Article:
Health Beat–The “Smoldering” and “Flying” Hazards, Part 3

By Mary Jane Dittmar, Senior Associate Editor

Part 1
Part 2

Within the past 15 years, a rare type of lung disease-acute eosinophilic pneumonia-has been identified. Only a few cases of this non-bacterial pneumonia have been identified. According to Dr. William N. Rom, a lung specialist at the New York University School of Medicine, this disease may be caused through inhalation and may be more common than it is believed to be. In fact, two cases of firefighters with eosinophilic pneumonia have recently come to light.1

According to the Gale Encyclopedia of Medicine, eosinophilic pneumonia is a group of diseases in which there is an above-normal number of eosinophils (a type of white blood cells) in the lungs and blood. These cells are part of the non-specific immune system and participate in inflammatory reactions.

There are two types of eosinophilic pneumonia: Leveler’s pneumonia, which clears spontaneously, but slowly, in about a month, and pulmonary infiltrates (cells or body fluids that have passed into a tissue or body cavity) with eosinophilia (PIE), a more serious and potentially fatal disease.

Pneumonia with eosinophils occurs as part of a hypersensitivity reaction–an over-reaction of the immune system to a particular stimulus and generally is not, as already noted, a reaction to an infection. A correlation between asthma and eosinophilic pneumonia has been established.

Eosinophilic pneumonia can also be caused by drugs and by polluted air. Symptoms range from mild (coughing, wheezing, and shortness of breath) to severe and life-threatening (severe shortness of breath and difficulty getting enough oxygen). In a few cases, the disease may rapidly produce life-threatening pneumonia.

The Patients
A 38-year-old firefighter, who had responded to the World Trade Center, was hospitalized with respiratory failure and ultimately was diagnosed with acute eosinophilic pneumonia. Dr. Rom treated the firefighter. In a report published in the American Journal of Respiratory and Critical Care Medicine (September 2002), it was stated that after extensive testing, fly ash, which came from the gypsum wallboard used in building construction, was the most likely cause of the eosinophilic pneumonia. Fiberglass particles, asbestos fibers, and eosinophils were also present in the firefighter’s lungs.

Dr. Rom made the diagnosis based on the results of testing the contents of the firefighter’s lungs through a procedure called a bronchoalveolar lavage (the washing out of the lungs with saline or mucolytic agents).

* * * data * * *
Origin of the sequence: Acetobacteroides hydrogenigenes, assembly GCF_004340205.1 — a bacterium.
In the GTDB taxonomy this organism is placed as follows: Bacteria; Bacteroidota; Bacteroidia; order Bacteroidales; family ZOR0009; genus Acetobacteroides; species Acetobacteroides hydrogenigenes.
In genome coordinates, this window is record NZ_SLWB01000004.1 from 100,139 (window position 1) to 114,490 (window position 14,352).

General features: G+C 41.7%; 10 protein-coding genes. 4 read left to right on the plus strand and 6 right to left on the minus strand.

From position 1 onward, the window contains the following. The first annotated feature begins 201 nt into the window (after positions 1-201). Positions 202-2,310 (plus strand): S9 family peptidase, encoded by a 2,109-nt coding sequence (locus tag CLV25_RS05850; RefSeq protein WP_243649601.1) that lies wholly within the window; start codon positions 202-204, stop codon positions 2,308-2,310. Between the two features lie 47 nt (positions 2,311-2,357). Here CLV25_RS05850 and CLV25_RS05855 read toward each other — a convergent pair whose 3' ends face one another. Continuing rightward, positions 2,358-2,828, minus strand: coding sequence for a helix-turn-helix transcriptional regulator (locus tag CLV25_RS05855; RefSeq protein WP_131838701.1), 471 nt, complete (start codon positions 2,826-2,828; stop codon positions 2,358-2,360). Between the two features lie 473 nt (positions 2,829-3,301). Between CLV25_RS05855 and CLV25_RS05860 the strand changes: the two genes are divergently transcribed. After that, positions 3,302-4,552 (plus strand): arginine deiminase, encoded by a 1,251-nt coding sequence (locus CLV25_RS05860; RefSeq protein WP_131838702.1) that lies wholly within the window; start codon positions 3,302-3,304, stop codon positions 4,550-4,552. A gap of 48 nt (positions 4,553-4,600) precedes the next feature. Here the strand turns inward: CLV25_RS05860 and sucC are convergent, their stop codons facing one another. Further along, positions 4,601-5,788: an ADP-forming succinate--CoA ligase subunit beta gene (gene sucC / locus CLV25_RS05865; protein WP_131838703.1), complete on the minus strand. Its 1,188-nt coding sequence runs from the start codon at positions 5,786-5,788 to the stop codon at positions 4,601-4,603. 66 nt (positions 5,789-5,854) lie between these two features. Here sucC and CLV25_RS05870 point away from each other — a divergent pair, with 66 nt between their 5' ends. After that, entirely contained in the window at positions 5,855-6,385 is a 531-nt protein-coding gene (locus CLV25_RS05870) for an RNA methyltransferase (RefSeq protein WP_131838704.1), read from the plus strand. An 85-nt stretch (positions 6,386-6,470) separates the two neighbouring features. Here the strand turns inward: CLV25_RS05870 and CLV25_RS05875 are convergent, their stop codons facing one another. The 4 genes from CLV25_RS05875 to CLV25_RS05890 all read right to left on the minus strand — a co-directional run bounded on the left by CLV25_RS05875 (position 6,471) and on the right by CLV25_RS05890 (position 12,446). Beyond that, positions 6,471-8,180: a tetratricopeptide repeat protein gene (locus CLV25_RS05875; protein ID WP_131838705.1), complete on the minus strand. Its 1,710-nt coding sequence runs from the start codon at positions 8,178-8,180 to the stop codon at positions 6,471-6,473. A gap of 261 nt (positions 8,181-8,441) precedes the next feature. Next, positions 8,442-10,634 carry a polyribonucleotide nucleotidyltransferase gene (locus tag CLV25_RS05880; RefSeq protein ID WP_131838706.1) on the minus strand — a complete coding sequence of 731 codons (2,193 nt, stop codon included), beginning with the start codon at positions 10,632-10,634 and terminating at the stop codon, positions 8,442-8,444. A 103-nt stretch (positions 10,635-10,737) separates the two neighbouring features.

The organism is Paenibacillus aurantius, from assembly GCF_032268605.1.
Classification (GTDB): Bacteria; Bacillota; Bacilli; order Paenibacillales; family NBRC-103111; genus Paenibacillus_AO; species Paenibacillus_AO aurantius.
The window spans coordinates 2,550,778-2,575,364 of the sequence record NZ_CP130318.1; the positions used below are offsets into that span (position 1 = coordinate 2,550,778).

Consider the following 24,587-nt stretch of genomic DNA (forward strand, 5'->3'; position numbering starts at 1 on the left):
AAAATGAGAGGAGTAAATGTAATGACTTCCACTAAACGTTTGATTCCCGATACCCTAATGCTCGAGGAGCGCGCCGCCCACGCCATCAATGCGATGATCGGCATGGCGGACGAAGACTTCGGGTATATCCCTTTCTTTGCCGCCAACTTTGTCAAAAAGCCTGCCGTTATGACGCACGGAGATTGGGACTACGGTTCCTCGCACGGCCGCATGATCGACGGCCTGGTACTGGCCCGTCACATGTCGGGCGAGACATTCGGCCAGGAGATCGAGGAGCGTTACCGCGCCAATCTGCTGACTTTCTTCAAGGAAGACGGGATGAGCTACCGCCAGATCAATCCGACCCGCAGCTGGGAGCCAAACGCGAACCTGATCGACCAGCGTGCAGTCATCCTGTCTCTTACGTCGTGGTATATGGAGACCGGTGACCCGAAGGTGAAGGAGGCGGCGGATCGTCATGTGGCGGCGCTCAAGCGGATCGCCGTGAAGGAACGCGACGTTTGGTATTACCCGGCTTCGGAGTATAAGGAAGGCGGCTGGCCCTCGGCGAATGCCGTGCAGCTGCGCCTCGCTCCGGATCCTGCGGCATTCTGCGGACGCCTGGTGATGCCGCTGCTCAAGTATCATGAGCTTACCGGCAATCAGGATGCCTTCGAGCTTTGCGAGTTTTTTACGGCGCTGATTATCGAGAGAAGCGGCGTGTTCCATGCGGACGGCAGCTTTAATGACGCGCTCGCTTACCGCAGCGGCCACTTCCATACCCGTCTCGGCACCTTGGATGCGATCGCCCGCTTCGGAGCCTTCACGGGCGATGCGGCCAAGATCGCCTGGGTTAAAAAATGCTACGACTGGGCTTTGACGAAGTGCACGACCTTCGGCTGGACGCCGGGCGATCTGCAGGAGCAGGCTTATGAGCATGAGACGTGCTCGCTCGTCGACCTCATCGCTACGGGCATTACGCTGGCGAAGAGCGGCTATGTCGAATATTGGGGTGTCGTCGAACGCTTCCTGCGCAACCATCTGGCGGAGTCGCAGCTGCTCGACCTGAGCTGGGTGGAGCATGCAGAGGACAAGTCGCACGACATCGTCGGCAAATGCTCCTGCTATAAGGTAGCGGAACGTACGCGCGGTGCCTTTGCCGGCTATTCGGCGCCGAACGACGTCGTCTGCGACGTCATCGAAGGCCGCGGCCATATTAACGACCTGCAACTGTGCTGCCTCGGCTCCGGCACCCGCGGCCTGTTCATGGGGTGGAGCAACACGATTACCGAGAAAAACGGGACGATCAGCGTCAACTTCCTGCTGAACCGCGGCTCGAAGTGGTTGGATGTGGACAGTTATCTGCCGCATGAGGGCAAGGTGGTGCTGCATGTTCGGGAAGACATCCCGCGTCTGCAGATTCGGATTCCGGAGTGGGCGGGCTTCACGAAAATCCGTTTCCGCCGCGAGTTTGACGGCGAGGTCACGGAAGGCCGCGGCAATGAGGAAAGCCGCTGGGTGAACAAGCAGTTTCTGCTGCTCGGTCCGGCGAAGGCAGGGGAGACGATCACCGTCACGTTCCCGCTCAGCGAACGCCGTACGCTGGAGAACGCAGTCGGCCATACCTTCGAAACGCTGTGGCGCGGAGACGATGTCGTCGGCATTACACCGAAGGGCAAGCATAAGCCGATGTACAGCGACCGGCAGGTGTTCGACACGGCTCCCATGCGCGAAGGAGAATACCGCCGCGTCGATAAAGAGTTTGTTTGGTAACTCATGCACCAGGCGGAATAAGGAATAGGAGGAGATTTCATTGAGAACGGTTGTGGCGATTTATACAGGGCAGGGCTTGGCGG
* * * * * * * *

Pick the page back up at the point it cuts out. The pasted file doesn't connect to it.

In another case, a 41-year-old firefighter was reported to have suffered respiratory failure after he was admitted to the hospital for an allergic type of reaction. About a week before his admission, he had responded to a vehicle fire in which the engine and the body of a small sports car were well-involved. The firefighter wore his mask during the fire but removed it after the fire was knocked down, even though the car was still smoldering.

The day after the vehicle fire, the firefighter had responded to an indoor fire during which a television burned. Again, the firefighter took off his mask after the flames had been extinguished, even though, by his own description, the fire was “sooty” and thick smoke was still in the room.

The firefighter reported having a cough that produced black sputum for about four to five days. The cough prompted the firefighter’s superior to remove the firefighter from the dive team. On the day he was admitted to the hospital, the firefighter had developed chest pains and shortness of breath. Diagnostic tests showed patchy infiltrates in his lungs, predominantly in the upper lobe. He did not respond to treatment with broad-spectrum antibiotics, experienced respiratory failure over the following three days, and had to be placed on a respirator for a time. He ultimately responded to treatment with steroids.

As a result of having taking off his protection mask while toxic fumes were present, this firefighter experienced an allergic type of reaction that ultimately progressed into acute respiratory distress.

Another important consideration is that even though you might not consider your present situation to be hazardous, whatever contaminant(s) to which you might be subjected may be the proverbial “straw(s) that broke the camel’s back”: Added to whatever infiltrates that already might be present in your lungs, even a relatively mild exposure can precipitate a major respiratory problem. Also, we really don’t know every substance that is present in our environment or whether some material considered safe or “neutral” today might prove to be hazardous tomorrow.

For additional information pertaining to specific health threats to which you may be exposed in your work environment, consult your heath office or local office of occupational safety and health.

You can’t be too cautious when it comes to your health. Protect yourself against all exposures. Don’t gamble with your health.

Reference

  1. “9/11 Firefighter Contracted Rare Pneumonia,” Janice Billingsley, HealthScoutNews Reporter, Health on the Net Foundation, Sept. 18, 2002.
Is there a health issue your department has faced recently? Has your organization adopted a new health policy? Has concern over health matters increased in your department? Let us hear from you. Send your comments to maryjd@pennwell.com.

Mary Jane Dittmar is senior associate editor of Fire Engineering magazine and fireengineering.com. Before joining the magazine in 1991, she served as editor of a trade magazine in the health/nutrition market and held various positions in the educational and medical advertising fields. She has a bachelor’s degree in English/journalism and a master’s degree in communication arts.

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